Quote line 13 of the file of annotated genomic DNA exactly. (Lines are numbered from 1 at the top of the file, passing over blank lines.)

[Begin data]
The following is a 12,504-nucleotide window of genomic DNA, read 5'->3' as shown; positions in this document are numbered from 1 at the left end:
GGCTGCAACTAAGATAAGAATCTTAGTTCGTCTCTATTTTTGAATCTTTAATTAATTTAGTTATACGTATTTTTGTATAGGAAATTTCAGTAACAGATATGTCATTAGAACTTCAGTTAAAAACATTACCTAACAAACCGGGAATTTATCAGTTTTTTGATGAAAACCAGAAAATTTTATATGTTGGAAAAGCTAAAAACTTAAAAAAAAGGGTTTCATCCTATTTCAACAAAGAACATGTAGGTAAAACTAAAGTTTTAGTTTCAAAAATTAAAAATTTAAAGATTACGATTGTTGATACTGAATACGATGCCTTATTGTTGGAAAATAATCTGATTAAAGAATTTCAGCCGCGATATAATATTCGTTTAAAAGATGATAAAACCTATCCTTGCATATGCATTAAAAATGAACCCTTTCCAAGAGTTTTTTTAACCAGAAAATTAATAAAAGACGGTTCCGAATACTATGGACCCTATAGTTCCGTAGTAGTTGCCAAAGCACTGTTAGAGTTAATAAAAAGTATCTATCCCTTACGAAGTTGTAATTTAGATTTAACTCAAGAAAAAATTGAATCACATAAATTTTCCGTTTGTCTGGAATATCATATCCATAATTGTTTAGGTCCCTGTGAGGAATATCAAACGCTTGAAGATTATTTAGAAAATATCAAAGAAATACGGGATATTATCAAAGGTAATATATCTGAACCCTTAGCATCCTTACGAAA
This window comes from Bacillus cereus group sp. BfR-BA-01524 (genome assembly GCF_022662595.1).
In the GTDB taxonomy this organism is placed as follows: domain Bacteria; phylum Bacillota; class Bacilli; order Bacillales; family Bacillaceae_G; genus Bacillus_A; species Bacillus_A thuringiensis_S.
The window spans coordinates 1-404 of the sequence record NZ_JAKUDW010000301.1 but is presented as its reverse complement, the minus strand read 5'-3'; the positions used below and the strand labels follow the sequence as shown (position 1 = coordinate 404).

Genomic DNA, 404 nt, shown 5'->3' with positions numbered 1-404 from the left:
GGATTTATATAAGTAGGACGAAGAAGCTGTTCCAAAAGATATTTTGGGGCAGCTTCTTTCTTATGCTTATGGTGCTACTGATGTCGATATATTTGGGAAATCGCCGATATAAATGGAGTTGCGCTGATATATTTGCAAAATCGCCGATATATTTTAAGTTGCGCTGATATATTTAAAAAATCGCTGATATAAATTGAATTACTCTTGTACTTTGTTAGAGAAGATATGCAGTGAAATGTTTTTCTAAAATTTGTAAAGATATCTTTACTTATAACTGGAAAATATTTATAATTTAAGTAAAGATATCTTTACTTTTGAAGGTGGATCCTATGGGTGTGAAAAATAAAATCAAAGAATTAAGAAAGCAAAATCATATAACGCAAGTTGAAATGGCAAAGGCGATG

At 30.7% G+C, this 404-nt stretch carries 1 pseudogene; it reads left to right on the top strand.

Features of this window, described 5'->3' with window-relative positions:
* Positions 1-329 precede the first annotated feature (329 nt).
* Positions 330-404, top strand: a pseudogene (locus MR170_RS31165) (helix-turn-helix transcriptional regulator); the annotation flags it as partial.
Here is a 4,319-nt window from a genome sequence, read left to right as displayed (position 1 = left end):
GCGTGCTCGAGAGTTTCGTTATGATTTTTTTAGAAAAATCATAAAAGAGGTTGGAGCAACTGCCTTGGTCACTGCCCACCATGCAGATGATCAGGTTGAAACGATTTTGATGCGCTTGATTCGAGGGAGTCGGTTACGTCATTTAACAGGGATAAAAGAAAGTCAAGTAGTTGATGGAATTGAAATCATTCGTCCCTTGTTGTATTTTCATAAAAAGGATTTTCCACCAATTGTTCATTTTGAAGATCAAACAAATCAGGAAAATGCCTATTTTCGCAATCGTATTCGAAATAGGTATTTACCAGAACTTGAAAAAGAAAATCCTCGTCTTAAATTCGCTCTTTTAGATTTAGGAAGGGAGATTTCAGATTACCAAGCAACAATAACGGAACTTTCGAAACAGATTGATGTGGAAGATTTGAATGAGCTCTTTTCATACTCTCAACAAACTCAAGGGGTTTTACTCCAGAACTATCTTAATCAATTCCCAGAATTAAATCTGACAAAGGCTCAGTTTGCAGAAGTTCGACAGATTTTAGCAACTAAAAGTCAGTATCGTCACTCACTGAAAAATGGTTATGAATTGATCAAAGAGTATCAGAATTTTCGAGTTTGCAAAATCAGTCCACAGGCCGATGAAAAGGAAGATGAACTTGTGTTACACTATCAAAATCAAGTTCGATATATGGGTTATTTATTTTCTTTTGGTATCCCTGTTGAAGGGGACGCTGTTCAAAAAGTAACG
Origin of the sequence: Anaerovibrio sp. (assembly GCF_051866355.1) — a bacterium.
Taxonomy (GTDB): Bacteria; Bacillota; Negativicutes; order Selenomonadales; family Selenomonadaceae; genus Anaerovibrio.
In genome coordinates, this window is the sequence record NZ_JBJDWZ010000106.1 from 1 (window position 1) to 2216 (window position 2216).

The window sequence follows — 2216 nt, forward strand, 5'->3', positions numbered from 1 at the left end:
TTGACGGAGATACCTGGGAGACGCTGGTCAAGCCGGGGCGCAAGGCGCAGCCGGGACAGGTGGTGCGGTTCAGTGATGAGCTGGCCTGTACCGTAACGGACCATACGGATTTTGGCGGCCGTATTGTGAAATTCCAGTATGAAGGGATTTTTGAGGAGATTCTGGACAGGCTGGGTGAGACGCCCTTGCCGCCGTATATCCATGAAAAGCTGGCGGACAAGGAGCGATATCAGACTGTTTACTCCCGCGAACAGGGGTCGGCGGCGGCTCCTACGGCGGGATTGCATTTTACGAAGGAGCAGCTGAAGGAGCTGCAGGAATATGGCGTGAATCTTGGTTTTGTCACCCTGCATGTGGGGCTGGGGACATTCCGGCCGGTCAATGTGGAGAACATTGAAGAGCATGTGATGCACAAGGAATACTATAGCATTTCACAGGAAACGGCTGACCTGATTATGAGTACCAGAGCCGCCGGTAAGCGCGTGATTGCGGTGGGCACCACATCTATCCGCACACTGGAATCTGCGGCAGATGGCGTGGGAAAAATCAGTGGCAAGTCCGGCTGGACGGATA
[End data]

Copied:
GCGTGCTCGAGAGTTTCGTTATGATTTTTTTAGAAAAATCATAAAAGAGGTTGGAGCAACTGCCTTGGTCACTGCCCACCATGCAGATGATCAGGTTGAAACGATTTTGATGCGCTTGATTCGAGGGAGTCGGTTACGTCATTTAACAGGGATAAAAGAAAGTCAAGTAGTTGATGGAATTGAAATCATTCGTCCCTTGTTGTATTTTCATAAAAAGGATTTTCCACCAATTGTTCATTTTGAAGATCAAACAAATCAGGAAAATGCCTATTTTCGCAATCGTATTCGAAATAGGTATTTACCAGAACTTGAAAAAGAAAATCCTCGTCTTAAATTCGCTCTTTTAGATTTAGGAAGGGAGATTTCAGATTACCAAGCAACAATAACGGAACTTTCGAAACAGATTGATGTGGAAGATTTGAATGAGCTCTTTTCATACTCTCAACAAACTCAAGGGGTTTTACTCCAGAACTATCTTAATCAATTCCCAGAATTAAATCTGACAAAGGCTCAGTTTGCAGAAGTTCGACAGATTTTAGCAACTAAAAGTCAGTATCGTCACTCACTGAAAAATGGTTATGAATTGATCAAAGAGTATCAGAATTTTCGAGTTTGCAAAATCAGTCCACAGGCCGATGAAAAGGAAGATGAACTTGTGTTACACTATCAAAATCAAGTTCGATATATGGGTTATTTATTTTCTTTTGGTATCCCTGTTGAAGGGGACGCTGTTCAAAAAGTAACG